How a Professional Boxer Balances Bartending 40 Hours a Week, Three-Hour Workouts, and Maintaining a Plant-Based Diet

Photo courtesy of Stanton Communications.

Dante Cox spends a lot of time at the Live! Casino & Hotel in Hanover. Not only does he work 40 hours a week as a bartender at the hotel’s restaurant the Prime Rib, he also trains and boxes professionally in the casino’s boxing series.

The 29-year-old Anne Arundel County resident got his start competing in mixed martial arts in Las Vegas before moving to DC in 2015 to pursue boxing. While Cox says he was initially nervous about getting in the game at a later age than most professional boxers, he’s found a good spot at the casino. (The restaurant even named a specialty cocktail after his boxing nickname, “The Red Comet.”)

“There is a special rush that comes from fighting in what is essentially your home,” he says. “My coworkers from all parts of the casino come to cheer me on. It’s like I’m the home team and it gives me an extra boost.”

Here’s how he gets it done:

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?B O O M? ? PHOTO ?: @lindseymerrellphotography

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“I’ve managed to find a balance between work outside the gym and work inside the gym. Both are really important to me. Depending on how late I worked the night before, I try to get to the gym by 9 AM and train until about noon. Sometimes I will go to another gym after my first session to do strength training before I clock into work at 4 PM.

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?WORK CALL? 10.18.19 ?

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“Most of the time, I don’t eat anything before going to the gym. I feel like I get the best out of my body training on an empty stomach. But I do like to eat, and I am very mindful about what I put into my body. I look to food as a source of fuel and always think about what it will do for my performance. Right now, my diet is 90-percent plant-based. My body feels cleaner and performs better with a diet heavy in fruits and veggies, both raw and cooked, with a lot of smoothies and shakes mixed in.

“One of my favorite smoothie combinations includes beets, coconut water, turmeric, and ginger, with some fruit to give it some sweetness. Beets reduce inflammation and are also a great pre-workout performance booster. When I’m working at the Prime Rib, one of my favorite things to eat is the Buzz’s Salad with romaine hearts, tomato, avocado, egg, Pecorino Romano, and a white balsamic vinaigrette.

“Right before a fight, I change my diet to prepare for the weigh-in. Just as I weigh my body, I weigh my food with a digital scale and eat a lot of sashimi and seaweed salad. These foods pack in a lot of healthy nutrients with little weight.

“I work 40 hours, ​four days a week at the restaurant. I get in around 3:30 PM to prepare the bar before we open at 5 PM. On weekdays, I work until around 11 PM, giving me plenty of time to rest before training at 9 AM the following morning. On weekends I work later, until 1 am, but I don’t train on Saturdays, so staying out late doesn’t affect my mornings too much. I still try to find time to have a little fun.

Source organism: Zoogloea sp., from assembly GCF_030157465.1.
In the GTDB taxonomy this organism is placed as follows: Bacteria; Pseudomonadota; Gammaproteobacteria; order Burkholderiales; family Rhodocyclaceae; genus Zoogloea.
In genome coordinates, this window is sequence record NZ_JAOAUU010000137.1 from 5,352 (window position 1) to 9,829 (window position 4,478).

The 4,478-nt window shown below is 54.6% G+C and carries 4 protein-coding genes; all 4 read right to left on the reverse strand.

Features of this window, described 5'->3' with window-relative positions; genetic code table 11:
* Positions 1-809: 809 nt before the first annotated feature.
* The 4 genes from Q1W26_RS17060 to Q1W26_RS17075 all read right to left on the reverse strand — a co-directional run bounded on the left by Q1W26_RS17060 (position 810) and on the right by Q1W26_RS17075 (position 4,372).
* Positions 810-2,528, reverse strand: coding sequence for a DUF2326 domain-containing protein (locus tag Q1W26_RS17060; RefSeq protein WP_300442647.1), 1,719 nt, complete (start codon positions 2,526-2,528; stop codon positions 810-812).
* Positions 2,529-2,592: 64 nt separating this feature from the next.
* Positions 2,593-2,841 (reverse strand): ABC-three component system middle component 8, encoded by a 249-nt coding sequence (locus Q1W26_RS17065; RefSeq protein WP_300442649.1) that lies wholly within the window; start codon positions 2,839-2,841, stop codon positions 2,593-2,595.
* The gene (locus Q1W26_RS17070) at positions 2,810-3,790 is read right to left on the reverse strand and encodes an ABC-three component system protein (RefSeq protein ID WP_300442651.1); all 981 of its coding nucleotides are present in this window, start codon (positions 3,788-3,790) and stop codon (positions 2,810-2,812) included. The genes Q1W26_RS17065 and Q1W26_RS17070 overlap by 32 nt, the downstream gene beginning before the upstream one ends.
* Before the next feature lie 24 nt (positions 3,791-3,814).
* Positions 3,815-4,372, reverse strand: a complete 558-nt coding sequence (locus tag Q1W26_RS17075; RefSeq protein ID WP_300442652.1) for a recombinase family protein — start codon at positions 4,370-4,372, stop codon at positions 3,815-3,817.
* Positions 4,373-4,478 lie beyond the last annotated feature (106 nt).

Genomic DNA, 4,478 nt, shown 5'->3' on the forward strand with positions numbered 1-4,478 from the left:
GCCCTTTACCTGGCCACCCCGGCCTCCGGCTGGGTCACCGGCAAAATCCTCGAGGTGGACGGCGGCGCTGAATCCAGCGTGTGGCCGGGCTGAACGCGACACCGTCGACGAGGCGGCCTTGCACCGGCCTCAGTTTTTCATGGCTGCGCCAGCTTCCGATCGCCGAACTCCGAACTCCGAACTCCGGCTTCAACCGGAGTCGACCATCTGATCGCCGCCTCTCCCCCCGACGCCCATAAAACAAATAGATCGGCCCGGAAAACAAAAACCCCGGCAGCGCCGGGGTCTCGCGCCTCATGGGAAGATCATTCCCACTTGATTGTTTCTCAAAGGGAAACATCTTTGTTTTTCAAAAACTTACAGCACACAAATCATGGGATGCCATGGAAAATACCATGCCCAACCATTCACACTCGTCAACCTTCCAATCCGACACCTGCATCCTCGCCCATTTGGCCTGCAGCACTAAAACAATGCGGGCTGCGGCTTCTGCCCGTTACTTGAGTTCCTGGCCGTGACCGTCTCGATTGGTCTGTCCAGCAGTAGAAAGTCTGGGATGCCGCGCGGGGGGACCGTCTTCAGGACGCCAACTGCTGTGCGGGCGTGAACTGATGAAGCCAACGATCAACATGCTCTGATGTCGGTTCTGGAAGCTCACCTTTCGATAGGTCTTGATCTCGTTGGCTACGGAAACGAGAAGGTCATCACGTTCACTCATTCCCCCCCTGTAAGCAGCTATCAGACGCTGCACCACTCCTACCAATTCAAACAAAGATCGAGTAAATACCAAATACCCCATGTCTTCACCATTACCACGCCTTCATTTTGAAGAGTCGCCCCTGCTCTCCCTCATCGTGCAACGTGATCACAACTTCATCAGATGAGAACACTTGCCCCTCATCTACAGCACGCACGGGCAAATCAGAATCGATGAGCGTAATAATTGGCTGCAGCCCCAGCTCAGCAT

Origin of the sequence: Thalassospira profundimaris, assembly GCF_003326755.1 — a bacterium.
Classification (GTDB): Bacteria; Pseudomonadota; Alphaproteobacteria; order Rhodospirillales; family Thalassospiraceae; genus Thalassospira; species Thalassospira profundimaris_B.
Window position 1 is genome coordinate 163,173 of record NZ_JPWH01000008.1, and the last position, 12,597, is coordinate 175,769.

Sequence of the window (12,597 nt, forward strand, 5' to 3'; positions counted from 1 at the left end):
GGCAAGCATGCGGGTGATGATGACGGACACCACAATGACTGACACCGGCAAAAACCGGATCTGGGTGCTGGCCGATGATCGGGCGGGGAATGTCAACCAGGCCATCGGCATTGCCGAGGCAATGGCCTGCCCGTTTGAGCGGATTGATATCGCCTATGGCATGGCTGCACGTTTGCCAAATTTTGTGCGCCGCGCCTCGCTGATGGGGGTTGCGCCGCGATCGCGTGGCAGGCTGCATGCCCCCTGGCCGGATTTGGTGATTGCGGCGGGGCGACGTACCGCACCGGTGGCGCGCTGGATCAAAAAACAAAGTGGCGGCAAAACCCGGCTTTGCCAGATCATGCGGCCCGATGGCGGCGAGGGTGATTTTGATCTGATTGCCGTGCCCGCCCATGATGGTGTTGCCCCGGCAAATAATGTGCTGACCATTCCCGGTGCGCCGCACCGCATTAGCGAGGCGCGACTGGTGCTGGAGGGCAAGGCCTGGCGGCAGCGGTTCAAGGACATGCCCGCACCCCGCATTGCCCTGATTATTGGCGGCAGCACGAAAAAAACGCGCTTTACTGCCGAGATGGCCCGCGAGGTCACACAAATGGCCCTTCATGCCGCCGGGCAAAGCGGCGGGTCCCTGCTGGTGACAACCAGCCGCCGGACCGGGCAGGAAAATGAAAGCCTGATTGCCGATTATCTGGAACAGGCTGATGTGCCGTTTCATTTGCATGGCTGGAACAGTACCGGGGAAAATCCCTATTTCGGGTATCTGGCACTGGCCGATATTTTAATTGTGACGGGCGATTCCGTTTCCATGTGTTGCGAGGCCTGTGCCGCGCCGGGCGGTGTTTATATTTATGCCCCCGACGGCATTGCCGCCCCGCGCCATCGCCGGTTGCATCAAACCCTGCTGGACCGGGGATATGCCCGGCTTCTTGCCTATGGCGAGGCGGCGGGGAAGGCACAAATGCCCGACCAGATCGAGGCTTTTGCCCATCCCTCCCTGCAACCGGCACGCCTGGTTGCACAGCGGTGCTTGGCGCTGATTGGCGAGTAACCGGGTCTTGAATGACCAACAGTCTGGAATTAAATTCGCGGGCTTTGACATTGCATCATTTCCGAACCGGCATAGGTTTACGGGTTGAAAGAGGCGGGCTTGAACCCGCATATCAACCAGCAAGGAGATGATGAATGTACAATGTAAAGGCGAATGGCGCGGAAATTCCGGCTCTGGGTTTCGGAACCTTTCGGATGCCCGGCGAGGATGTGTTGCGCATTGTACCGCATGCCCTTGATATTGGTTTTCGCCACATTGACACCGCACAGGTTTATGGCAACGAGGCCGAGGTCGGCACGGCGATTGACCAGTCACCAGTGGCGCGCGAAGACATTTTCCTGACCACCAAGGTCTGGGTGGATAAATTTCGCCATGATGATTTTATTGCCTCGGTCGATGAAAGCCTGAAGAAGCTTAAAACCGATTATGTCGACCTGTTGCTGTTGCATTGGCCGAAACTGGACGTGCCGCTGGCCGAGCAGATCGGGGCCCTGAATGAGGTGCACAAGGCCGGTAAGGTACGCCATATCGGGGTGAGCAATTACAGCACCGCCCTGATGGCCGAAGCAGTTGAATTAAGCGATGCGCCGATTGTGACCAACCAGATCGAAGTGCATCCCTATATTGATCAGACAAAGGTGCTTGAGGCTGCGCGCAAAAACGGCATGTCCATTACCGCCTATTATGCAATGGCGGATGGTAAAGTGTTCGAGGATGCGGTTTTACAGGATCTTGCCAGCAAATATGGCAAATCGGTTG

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“I exercise daily for boxing and incorporate strength training several times a week. For strength training, I do circuit-based body-weight activities and basic deadlifts. One of my favorite exercises currently is using the battle rope for a three-minute round of six exercises, each for 30 seconds. This is the same time as a boxing round, so if I can do the six exercises for three minutes, I know I’ll be in good shape come fight time. Cryotherapy is big part of my recovery process. It has the same anti-inflammatory benefits as an ice bath, but you don’t have to be in the cold for as long.

“Motivation isn’t hard to come by in boxing, especially if you want to be considered among the elite. Fighters you meet and train with always seem to be pushing themselves, trying to get to the next level. Ultimately, I feel if you want the best motivation, look in the mirror. Use yourself.

“​It’s important to have downtime in this balance of work and training. I really enjoy reading Japanese manga, watching anime, and getting some gaming in as well. I also had the chance to do some commenting on a WBGR broadcast of a casino boxing event and would love to do more of that in the future.

“Exercise and health have always been a huge part of my life. As a child, I spent a lot of time at the gym since my mother was a personal trainer. Fitness and wellness are two values I grew up with, and I’ve always tried to incorporate fitness into my life. Couple that with the fact that Bruce Lee was my childhood role model, so by the time I was a teen, my mind was made up.

“Starting at the late age of 19, I definitely had thoughts of it’s too late popping into my head. I decided to surround myself with strong-willed, motivated, and hardworking people, both in the gym and at the restaurant, and I have to say being in that environment has greatly impacted my growth as a boxer, despite the age at which I started.

“My biggest accomplishment has been getting started on this journey in the first place. I began my professional boxing career at a later age than most, but I didn’t let it affect my positive outlook and plans to have a great career in the sport.”

This interview has been edited and condensed for clarity. 

Mimi Montgomery Washingtonian
Home & Features Editor

Mimi Montgomery joined Washingtonian in 2018. She’s written for The Washington Post, Garden & Gun, Outside Magazine, Washington City Paper, DCist, and PoPVille. Originally from North Carolina, she now lives in Del Ray.